magnetic fields.

Now, we know that B ~ =∇~ ×A ~ and E

~ = −∇φ ~˙ Choosing a gauge in
~ − A.
~ ~
which ∇ · A = 0 and φ = 0 we get,
0 ~˙ 2 ~ × A)
~ 2)
Uem = (A + c2 (∇

The EM field can also be described by the Lagrangian density as,
0 ~˙ 2 ~ × A)
~ 2)
L= (A − c2 (∇
This implies an oscillation between the KE and PE as well.
We define our in-phase and quadrature components as q(t) = (0 V /2)1/2 Eω0 sin ωt
and p(t) = (0 V /2)1/2 E0 cos ωt. Clearly, its evident that,

q̇ = p

ṗ = −ω 2 q

If p = √pm
and q = mx then the ordinary SHO equation of motion is repro-
duced. The energy is now therefore,
1 2
Eem = (p + ω 2 q 2 ) (7)
We can define two dimensionless quantities known as field quadratures as,
ω 1/2
X1 (t) = ( ) q(t)
1 1/2
X2 (t) = (
) p(t)
In the Quantum SHO we have 2 important features
1. The energy of the nth level is given by, En = ~ω(n + 21 ) and the zero-point
energy is given by E0 = 12 ~ω.

2. The position and momentum satisfy the uncertainty principle, ∆q∆p ≥ ~2 .

(1) can be interpreted as ”there are ’n’ photons each with energy ~ω along
with the zero point energy 12 ~ω”. And, it follows from (2) and our earlier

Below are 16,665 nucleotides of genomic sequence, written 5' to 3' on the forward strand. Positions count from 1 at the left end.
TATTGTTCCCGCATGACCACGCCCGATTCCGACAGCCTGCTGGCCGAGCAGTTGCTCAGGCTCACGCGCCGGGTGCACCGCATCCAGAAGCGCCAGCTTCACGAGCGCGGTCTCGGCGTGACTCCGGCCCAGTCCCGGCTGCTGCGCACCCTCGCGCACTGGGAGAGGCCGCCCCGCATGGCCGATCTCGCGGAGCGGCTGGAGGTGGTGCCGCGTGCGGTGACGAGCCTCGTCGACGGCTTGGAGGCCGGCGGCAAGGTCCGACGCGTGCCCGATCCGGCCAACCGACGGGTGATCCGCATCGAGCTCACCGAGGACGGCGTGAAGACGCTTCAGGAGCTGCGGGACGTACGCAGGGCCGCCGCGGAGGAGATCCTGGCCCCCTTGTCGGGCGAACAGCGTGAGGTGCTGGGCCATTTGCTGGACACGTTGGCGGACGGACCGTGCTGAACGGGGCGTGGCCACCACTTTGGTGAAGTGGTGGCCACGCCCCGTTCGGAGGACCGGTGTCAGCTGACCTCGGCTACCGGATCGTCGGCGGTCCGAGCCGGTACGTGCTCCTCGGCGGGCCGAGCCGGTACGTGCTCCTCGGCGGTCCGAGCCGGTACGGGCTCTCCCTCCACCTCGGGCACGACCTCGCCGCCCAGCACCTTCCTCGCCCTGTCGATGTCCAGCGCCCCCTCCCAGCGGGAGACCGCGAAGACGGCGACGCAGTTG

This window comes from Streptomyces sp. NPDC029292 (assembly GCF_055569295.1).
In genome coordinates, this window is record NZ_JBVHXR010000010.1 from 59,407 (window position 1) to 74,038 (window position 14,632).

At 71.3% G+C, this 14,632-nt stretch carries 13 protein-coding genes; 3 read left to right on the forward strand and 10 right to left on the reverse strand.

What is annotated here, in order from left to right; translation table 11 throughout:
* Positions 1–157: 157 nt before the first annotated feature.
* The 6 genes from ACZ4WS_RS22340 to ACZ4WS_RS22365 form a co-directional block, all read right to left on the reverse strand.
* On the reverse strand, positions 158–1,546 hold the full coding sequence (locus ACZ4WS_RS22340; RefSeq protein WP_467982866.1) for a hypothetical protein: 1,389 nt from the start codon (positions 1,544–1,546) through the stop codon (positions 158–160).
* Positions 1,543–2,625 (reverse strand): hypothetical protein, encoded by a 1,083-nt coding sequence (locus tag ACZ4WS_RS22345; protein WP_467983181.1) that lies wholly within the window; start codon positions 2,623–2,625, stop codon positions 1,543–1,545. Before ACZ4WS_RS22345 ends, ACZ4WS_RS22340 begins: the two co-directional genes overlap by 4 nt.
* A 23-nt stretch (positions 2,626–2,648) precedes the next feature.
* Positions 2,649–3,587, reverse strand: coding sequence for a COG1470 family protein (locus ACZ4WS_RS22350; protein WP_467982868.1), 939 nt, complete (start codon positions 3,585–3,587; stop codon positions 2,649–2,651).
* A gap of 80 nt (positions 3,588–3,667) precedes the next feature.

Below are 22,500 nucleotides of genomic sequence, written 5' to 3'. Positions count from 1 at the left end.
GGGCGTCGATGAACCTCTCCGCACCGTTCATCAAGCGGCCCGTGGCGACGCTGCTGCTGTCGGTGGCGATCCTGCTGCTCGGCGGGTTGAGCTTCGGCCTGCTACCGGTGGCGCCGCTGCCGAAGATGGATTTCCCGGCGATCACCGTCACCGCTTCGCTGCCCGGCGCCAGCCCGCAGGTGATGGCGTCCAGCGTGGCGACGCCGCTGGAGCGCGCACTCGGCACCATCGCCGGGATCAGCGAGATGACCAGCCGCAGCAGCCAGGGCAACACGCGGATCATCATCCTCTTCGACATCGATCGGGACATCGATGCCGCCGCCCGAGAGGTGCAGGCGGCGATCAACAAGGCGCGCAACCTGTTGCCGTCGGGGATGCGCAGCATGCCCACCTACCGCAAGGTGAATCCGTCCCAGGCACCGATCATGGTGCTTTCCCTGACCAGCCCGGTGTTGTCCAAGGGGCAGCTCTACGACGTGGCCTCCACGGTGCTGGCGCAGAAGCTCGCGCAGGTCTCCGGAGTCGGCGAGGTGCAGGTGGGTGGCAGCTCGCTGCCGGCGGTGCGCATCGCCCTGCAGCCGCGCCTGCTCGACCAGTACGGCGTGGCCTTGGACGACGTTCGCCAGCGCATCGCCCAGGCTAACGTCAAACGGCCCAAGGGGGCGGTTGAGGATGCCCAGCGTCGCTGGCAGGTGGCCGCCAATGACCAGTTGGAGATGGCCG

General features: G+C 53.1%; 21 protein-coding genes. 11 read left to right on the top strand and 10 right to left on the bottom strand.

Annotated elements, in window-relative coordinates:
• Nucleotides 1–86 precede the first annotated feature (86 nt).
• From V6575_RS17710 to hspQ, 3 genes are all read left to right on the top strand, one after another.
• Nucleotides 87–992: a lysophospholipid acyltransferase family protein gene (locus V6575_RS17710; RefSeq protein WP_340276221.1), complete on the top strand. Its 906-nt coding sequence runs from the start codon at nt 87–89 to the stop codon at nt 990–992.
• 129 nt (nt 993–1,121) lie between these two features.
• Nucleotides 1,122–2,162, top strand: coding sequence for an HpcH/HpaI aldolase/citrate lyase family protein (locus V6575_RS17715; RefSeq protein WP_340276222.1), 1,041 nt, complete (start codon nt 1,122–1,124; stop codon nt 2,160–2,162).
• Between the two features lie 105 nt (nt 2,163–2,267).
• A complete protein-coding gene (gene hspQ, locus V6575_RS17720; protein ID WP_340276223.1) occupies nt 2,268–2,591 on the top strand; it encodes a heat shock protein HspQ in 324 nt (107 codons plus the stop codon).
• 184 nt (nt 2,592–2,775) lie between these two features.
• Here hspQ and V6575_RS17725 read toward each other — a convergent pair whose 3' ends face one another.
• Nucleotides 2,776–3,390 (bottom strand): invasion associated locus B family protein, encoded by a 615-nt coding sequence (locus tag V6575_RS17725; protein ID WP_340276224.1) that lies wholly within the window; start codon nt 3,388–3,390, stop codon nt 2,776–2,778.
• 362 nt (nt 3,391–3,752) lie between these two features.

relations defining X1 and X2 that, ∆X1 ∆X2 ≥ ~2 . This gives the uncertainty
in quadratures.

3 Zero Point Energy and the Vacuum Field

We have, E0 = 21 ~ω. This may be thought of as arising from a randomly
fluctuating electric field called the vaccum field.
0 Evac dV = ~ω (8)
If we sum over all the modes we get a divergent answer, the zero point energy
is infinite.

Figure 1: A shows a state arising from a randomly fluctuating electric field
called the vacuum field. B depicts a coherent state with equal uncertaintaties
in amplitude and phase. C shows a phase-squeezed state, while D shows a
amplitude-squeezed state. A squeezed vacuum state is revealed in E.

Figure 2: The coherent state represented in phase space of its quadrature compo-
nents. The minimum uncertainties(= 12 ) in phase and in amplitude are evident
from the diagram.

4 Coherent States
A Coherent State is the Quantum Mechanical equivalent to the classical
monochromatic EM wave. It is a complex dimensionless number. These states
are denoted in the Dirac notation as |αi. If X1 and X2 are the field quadratures
then α is defined as,
α = X1 + iX2 (9)
Also if α = |α|eiφ , then X1 = |α| cos φ and X2 = |α| sin φ.
It can be proved that coherent states are minimum uncertainty states with
equal uncertainties in the two quadratures. Also,

|α|2 = X12 + X22

Using, our definitions for the field quadratures we get,